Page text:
The essay Topic is: Australia’s National Health Strategic Framework discusses moving
towards interdisciplinary teams of clinicians. What are the differences between
multidisciplinary and interdisciplinary work practices. Discuss how training and
development can be structured to support interdisciplinary work practices.
The essay requirement is: please read carefully of the topic. this topic is under the subject
of Health Workforce.
- Addresses the subject and the issues raised in the question
- Evidence of an appropriate level of research regarding various concepts relating to the
- Demonstrates an appropriate level of understanding of the theoretical principles and
- Ideas are clearly articulated and coherently structured
Differences between multidisciplinary and interdisciplinary work practices
Initiatives to improve health service provided are underway as various institutions come
up with different approaches of enhancing service delivery. Australia National Health strategic
framework is one of the institutions strategizing to move towards interdisciplinary teams. This
discussion, seeks to extrapolate on the differences between multi disciplinary and
interdisciplinary work practices and how training can be structured in interdisciplinary work
The current heath framework that is being used is multidisciplinary. The roles of nurses
and physiotherapist and other health practitioners under this approach are distinct and therefore,
it is difficult for the nurses to move and handle patients in absence of the physiotherapist. This
situation therefore, affects delivery and quality of healthcare provision (Clarke, D et al. 2012).
Even though these terms are used interchangeably, some researchers have provided clear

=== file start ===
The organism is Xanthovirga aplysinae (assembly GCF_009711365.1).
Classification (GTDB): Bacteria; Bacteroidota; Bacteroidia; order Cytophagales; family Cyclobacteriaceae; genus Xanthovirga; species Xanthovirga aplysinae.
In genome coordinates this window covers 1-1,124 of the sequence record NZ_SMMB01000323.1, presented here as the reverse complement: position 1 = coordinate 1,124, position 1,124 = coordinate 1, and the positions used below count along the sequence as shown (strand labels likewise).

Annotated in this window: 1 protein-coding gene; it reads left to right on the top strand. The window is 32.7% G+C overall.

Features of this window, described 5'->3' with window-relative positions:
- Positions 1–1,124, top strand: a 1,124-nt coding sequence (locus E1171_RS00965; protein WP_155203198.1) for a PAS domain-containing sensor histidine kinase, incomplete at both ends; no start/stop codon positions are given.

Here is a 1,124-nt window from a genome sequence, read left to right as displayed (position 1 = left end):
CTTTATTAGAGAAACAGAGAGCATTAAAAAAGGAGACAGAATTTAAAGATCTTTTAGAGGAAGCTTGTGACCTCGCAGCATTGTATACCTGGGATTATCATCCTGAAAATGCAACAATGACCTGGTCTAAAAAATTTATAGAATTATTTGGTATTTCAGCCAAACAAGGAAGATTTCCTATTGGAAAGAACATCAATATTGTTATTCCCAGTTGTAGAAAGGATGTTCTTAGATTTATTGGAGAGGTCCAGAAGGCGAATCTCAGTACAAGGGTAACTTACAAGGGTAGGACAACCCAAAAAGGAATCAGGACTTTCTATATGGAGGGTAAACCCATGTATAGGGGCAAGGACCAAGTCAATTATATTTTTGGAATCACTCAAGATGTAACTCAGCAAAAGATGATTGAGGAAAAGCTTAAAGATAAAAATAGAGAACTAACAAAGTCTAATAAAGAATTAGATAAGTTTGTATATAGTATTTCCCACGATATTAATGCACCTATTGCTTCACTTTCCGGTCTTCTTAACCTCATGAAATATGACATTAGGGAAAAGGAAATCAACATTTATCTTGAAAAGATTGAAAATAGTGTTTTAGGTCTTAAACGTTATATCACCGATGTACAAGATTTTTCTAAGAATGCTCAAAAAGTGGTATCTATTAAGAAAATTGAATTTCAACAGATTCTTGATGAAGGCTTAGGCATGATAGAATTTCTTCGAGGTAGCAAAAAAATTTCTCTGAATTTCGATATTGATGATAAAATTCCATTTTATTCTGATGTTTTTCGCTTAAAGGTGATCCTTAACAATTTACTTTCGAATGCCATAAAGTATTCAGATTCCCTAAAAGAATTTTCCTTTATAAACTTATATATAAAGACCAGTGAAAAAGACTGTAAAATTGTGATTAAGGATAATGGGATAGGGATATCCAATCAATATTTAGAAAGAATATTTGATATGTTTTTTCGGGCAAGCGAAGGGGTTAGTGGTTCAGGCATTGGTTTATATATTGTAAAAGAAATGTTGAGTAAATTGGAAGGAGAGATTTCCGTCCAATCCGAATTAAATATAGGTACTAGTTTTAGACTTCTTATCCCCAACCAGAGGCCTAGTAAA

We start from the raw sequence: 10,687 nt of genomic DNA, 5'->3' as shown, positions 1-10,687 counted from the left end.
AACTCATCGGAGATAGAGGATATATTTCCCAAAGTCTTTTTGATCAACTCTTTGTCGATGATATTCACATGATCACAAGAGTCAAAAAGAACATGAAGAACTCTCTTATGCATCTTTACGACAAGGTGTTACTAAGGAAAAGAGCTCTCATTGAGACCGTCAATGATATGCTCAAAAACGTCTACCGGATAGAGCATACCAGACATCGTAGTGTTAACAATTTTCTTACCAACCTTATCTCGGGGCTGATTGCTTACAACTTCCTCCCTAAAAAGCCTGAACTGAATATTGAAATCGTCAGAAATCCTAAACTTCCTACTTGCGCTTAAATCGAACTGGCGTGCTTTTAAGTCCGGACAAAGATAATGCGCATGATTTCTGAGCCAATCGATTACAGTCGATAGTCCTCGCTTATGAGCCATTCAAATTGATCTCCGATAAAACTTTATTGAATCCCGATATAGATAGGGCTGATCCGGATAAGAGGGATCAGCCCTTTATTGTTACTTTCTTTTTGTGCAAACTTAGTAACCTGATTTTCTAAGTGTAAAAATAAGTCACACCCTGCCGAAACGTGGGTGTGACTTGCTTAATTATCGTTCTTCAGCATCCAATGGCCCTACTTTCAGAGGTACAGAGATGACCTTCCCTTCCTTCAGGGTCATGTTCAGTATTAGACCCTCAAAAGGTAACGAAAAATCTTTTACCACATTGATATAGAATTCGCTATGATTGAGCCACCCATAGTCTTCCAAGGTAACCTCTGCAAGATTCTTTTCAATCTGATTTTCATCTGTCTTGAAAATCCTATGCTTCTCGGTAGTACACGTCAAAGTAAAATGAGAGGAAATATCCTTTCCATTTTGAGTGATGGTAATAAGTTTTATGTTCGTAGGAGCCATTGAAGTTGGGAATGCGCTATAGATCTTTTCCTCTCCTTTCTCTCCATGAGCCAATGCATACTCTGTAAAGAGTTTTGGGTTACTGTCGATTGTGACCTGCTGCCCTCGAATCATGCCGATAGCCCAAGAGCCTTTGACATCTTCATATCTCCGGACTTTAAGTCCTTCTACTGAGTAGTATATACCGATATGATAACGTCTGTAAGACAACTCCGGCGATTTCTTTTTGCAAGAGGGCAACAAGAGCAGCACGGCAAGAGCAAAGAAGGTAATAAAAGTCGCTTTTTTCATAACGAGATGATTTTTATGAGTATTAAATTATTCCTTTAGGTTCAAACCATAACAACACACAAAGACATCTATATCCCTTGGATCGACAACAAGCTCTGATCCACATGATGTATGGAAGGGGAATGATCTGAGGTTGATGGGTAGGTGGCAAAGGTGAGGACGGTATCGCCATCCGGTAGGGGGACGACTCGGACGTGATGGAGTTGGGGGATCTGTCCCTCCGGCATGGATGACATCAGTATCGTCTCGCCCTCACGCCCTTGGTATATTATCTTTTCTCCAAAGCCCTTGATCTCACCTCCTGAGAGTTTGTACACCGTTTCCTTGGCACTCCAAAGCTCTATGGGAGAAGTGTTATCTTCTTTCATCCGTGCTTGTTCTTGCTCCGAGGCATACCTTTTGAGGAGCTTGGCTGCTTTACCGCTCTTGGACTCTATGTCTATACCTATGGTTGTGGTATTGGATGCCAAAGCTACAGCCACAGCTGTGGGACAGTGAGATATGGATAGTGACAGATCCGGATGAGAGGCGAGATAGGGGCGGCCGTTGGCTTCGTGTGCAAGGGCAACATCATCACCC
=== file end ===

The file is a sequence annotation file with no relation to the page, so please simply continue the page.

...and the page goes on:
definition of these collaborative approaches. Multidisciplinary work practices usually involves
MULTIDISCIPLINARY AND INTERDISCIPLINARY WORK PRACTICES 2
limited exchange or sharing of information between the collaborators of health practitioners as
everyone provides his or her own expertise to the problem through division of labour (Borrego &
Newswander, 2008). Therefore, in this situation, you find that every health practitioners works
on his own towards common problem. In this approach or work situation, there is little learning
about the other disciplines involved in the project as every individual is working as individual
towards solving the same problem.
On the other hand, interdisciplinary means that people from different disciplines work
together in an integrated way. Therefore, the health practitioners with versed skills work together
and combine their knowledge to come up with a solution to a problem at hand. In this approach,
health practitioners are able to learn something from other colleagues (Mellor, 2006). They learn
new skills that are outside their areas of expertise. This opportunity is also encouraged and
recommended because; it ensures that the health practitioners are all grounded on different
aspects concerning health. Therefore, they are able to attend to individual patients in absence of
the specialist medical practitioners because; they are grounded or informed about various